Boba Wrap Instructions
Please remember when tying the Boba Wrap that there is no need to leave any extra room for your baby. Simply tie it snug against your body and your baby will fit inside! Please take some time to read our safety guidelines.
There is one basic tying method for the wrap. The difference between each hold lies in how you place your baby into the wrap. The Classic Love Your Baby hold is safe and appropriate for newborns and up to as long as you can comfortably carry your baby. However, you may choose to use either the Upright hold (up until roughly three months) or the Hammock Hold if you don't wish to separate your baby's legs. There are many ways to wear your baby, yet all three of the holds listed below are the easiest, most comfortable, and ergonomic for you and for baby. Click on the hold that you wish to view.
If you prefer to see the PDF version of our new instruction booklet please click here. There is a little more information in the pdf version. You will need to have Adobe Acrobat installed which can be downloaded free by following this link.
|Basic Tying Method||Classic Love Your Baby Hold||Upright Newborn/Infant Hold|
You do tie the Sleepy Wrap differently than other baby wraps!!!
Even if you are a babywearing pro and have wrapping committed to muscle memory, please remember that the Sleepy Wrap is different (even from other "stretchy wraps") and does have a stretch factor to it that is all its own. It may take a couple of tries to figure out how to work with the elasticity, but is delightful when you get the tying method down.
Tying the wrap snug against your body when you do the Basic Tie will ensure that your baby is carried higher and will be more comfortable for the both of you. It shouldn't feel bulky or loose, yet at the same time shouldn't be so tight that it's uncomfortable!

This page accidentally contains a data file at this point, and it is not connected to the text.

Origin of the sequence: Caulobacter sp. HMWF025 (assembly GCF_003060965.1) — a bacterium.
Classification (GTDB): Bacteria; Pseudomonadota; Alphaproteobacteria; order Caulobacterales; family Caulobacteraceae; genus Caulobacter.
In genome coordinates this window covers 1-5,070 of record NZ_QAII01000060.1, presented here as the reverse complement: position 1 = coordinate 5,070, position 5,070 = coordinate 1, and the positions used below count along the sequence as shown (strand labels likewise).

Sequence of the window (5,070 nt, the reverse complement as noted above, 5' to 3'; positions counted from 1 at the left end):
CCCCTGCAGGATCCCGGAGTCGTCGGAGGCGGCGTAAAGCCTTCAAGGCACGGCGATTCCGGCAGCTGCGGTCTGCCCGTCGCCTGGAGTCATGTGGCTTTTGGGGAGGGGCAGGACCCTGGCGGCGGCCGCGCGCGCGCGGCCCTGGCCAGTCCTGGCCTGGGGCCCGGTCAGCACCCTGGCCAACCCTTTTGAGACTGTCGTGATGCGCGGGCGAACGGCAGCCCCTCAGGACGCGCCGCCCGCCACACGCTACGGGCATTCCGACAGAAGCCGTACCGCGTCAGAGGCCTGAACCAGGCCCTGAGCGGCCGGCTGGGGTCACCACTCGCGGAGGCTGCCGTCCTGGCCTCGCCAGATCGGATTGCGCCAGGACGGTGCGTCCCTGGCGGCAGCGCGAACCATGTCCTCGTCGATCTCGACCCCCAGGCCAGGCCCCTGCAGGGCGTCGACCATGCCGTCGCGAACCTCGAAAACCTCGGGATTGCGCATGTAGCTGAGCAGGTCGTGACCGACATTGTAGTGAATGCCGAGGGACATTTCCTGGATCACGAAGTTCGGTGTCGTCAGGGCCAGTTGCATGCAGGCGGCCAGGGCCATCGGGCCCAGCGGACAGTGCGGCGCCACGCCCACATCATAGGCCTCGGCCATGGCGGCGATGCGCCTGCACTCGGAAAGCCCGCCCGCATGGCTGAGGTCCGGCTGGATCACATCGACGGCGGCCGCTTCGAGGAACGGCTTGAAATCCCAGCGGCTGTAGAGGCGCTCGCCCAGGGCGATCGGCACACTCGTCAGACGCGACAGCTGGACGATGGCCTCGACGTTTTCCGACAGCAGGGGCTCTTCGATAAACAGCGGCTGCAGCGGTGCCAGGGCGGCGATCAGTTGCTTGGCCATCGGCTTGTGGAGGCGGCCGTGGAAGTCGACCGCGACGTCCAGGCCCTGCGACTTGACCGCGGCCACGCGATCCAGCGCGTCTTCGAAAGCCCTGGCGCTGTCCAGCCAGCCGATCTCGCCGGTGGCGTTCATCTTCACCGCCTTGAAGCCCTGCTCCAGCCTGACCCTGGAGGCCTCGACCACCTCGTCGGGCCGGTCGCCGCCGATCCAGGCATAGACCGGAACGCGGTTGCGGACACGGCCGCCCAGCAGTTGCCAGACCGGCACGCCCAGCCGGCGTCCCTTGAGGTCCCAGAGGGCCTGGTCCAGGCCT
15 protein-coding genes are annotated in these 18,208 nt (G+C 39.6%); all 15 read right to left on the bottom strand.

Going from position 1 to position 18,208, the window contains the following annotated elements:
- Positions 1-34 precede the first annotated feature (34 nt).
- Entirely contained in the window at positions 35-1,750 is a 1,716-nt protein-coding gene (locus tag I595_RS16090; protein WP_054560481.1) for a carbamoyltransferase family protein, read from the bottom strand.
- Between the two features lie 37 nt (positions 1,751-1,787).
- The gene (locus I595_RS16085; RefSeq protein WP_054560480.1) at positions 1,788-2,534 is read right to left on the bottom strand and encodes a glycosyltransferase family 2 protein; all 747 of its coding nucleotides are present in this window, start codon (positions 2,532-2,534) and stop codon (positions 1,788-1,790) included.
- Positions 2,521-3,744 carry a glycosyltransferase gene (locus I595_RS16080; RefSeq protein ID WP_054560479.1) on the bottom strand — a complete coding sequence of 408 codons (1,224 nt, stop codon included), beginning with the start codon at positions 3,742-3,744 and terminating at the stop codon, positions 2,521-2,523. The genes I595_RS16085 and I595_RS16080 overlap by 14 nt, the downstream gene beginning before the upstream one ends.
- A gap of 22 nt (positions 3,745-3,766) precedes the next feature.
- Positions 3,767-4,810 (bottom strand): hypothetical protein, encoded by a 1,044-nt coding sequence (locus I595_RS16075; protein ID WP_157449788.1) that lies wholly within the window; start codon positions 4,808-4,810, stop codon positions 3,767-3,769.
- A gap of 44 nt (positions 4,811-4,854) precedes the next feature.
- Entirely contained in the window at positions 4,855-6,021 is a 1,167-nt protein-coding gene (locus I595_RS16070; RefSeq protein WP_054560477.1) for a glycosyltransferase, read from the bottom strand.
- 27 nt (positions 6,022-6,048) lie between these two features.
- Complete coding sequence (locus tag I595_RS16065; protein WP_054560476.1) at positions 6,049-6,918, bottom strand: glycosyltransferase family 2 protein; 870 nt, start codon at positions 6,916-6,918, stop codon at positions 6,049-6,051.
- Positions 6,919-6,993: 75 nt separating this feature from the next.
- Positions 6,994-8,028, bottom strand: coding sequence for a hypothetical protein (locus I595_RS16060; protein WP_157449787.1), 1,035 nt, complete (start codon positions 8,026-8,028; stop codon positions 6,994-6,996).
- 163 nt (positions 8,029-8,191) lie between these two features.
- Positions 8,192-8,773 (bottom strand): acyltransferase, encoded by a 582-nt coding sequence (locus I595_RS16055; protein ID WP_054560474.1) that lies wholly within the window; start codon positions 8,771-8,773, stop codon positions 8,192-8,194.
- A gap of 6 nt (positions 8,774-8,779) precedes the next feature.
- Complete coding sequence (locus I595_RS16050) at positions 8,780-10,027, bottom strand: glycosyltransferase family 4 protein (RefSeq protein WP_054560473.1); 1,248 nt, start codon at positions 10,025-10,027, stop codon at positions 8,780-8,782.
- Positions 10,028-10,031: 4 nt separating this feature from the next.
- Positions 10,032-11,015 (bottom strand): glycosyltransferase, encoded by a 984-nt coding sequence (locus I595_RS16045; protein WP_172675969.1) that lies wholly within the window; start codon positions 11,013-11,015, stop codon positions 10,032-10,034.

This wrap is not meant to just hold your newborn, it's pretty supportive and strong when tied properly. Our Photo Gallery boasts a picture of a five year old 45 pound girl that is not sagging!!!
So the biggest point is:
It's not necessary to leave extra space for your baby to fit inside as the fabric is actually intended to stretch over your baby for added support and comfort.
Some tips to help you get the perfect fit:
The shoulder pieces that are crossed in front of your body should be clinging to you so that when you retract them they bounce back against your chest. If the fabric is hanging and not clinging, it's not tight enough! The shoulder pieces should actually have to be pulled away from you to get your baby inside.
It should look like there is no way that your baby will fit in there!
Another thing that you can do to ensure proper support is to ensure that you cross the wrap high on your chest. In step 5 of the Basic tie, when you cross the two pieces of fabric to create the "x" that your supports your baby, the pieces should cross each other above your sternum (where your ribs meet). Basically the higher the "x" is, the higher your baby will be carried.
Sometimes it may seem like the shoulder pieces are tight enough, but remember that the piece with the logo (that is wrapped around your waist initially) will actually rise up to your chest and will probably be loose and hanging a little. The logo piece should be adjusted and cling to your chest as well. When the logo piece is not adjusted it gives a little extra slack to the shoulder pieces and causes a "not so snug fit".
Once you figure out how to work with the elasticity of the wrap, it will truly make wrapping and carrying your little one a whole lot easier!
Some Extra Pointers:
- When your baby falls asleep, you can tuck his head under the stretchy cotton fabric so that he will be secure and have good neck support.
- Some babies (especially gassy babies) prefer to be held upright as opposed to horizontally as in the Hammock Hold. When babies do not want to be held in the Newborn Hold anymore they usually let you know by stretching their legs. Every baby is different. Listen to your baby's cues.
- Avoid twisting the shoulder pieces. Make sure you get used to spreading the fabric flat and wide over your shoulders before adjusting it to your desire.